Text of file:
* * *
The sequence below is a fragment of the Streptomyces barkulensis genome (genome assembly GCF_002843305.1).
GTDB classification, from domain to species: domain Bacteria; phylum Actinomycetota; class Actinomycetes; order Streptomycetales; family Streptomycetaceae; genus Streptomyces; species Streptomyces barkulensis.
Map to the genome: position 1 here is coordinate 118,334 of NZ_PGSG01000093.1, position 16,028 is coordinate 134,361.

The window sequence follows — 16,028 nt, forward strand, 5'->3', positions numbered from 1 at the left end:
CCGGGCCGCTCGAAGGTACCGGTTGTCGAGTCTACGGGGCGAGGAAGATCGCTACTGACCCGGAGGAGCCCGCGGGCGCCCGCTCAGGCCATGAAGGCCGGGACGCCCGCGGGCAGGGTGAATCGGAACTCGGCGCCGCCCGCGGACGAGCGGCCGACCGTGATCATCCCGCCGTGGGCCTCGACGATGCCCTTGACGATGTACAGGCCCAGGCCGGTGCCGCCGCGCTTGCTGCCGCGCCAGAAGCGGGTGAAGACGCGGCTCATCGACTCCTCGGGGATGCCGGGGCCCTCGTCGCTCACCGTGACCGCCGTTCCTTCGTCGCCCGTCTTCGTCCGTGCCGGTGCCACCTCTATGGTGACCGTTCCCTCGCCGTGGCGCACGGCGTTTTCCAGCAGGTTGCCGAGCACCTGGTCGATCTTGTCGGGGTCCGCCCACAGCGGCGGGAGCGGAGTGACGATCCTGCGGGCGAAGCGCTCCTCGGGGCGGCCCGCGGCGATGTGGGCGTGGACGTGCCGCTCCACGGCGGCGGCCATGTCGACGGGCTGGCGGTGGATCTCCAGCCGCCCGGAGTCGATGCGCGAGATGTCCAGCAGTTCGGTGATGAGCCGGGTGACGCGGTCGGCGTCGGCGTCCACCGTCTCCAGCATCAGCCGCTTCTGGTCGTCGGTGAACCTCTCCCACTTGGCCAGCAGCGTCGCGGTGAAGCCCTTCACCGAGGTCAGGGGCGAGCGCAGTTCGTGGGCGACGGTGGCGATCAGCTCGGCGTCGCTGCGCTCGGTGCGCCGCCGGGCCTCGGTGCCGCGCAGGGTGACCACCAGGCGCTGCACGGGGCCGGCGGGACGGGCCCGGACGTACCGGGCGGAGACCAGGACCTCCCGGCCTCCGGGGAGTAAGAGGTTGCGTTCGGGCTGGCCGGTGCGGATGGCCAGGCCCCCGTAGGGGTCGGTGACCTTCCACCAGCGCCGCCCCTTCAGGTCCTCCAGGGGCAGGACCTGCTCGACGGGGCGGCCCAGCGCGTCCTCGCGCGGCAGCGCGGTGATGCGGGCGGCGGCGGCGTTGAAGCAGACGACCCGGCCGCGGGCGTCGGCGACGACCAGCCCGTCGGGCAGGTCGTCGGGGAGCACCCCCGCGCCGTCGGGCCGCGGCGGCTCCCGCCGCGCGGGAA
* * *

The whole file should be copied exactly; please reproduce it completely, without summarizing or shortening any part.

The sequence below is a fragment of the Streptomyces barkulensis genome (genome assembly GCF_002843305.1).
GTDB classification, from domain to species: domain Bacteria; phylum Actinomycetota; class Actinomycetes; order Streptomycetales; family Streptomycetaceae; genus Streptomyces; species Streptomyces barkulensis.
Map to the genome: position 1 here is coordinate 118,334 of NZ_PGSG01000093.1, position 16,028 is coordinate 134,361.

The window sequence follows — 16,028 nt, forward strand, 5'->3', positions numbered from 1 at the left end:
CCGGGCCGCTCGAAGGTACCGGTTGTCGAGTCTACGGGGCGAGGAAGATCGCTACTGACCCGGAGGAGCCCGCGGGCGCCCGCTCAGGCCATGAAGGCCGGGACGCCCGCGGGCAGGGTGAATCGGAACTCGGCGCCGCCCGCGGACGAGCGGCCGACCGTGATCATCCCGCCGTGGGCCTCGACGATGCCCTTGACGATGTACAGGCCCAGGCCGGTGCCGCCGCGCTTGCTGCCGCGCCAGAAGCGGGTGAAGACGCGGCTCATCGACTCCTCGGGGATGCCGGGGCCCTCGTCGCTCACCGTGACCGCCGTTCCTTCGTCGCCCGTCTTCGTCCGTGCCGGTGCCACCTCTATGGTGACCGTTCCCTCGCCGTGGCGCACGGCGTTTTCCAGCAGGTTGCCGAGCACCTGGTCGATCTTGTCGGGGTCCGCCCACAGCGGCGGGAGCGGAGTGACGATCCTGCGGGCGAAGCGCTCCTCGGGGCGGCCCGCGGCGATGTGGGCGTGGACGTGCCGCTCCACGGCGGCGGCCATGTCGACGGGCTGGCGGTGGATCTCCAGCCGCCCGGAGTCGATGCGCGAGATGTCCAGCAGTTCGGTGATGAGCCGGGTGACGCGGTCGGCGTCGGCGTCCACCGTCTCCAGCATCAGCCGCTTCTGGTCGTCGGTGAACCTCTCCCACTTGGCCAGCAGCGTCGCGGTGAAGCCCTTCACCGAGGTCAGGGGCGAGCGCAGTTCGTGGGCGACGGTGGCGATCAGCTCGGCGTCGCTGCGCTCGGTGCGCCGCCGGGCCTCGGTGCCGCGCAGGGTGACCACCAGGCGCTGCACGGGGCCGGCGGGACGGGCCCGGACGTACCGGGCGGAGACCAGGACCTCCCGGCCTCCGGGGAGTAAGAGGTTGCGTTCGGGCTGGCCGGTGCGGATGGCCAGGCCCCCGTAGGGGTCGGTGACCTTCCACCAGCGCCGCCCCTTCAGGTCCTCCAGGGGCAGGACCTGCTCGACGGGGCGGCCCAGCGCGTCCTCGCGCGGCAGCGCGGTGATGCGGGCGGCGGCGGCGTTGAAGCAGACGACCCGGCCGCGGGCGTCGGCGACGACCAGCCCGTCGGGCAGGTCGTCGGGGAGCACCCCCGCGCCGTCGGGCCGCGGCGGCTCCCGCCGCGCGGGAA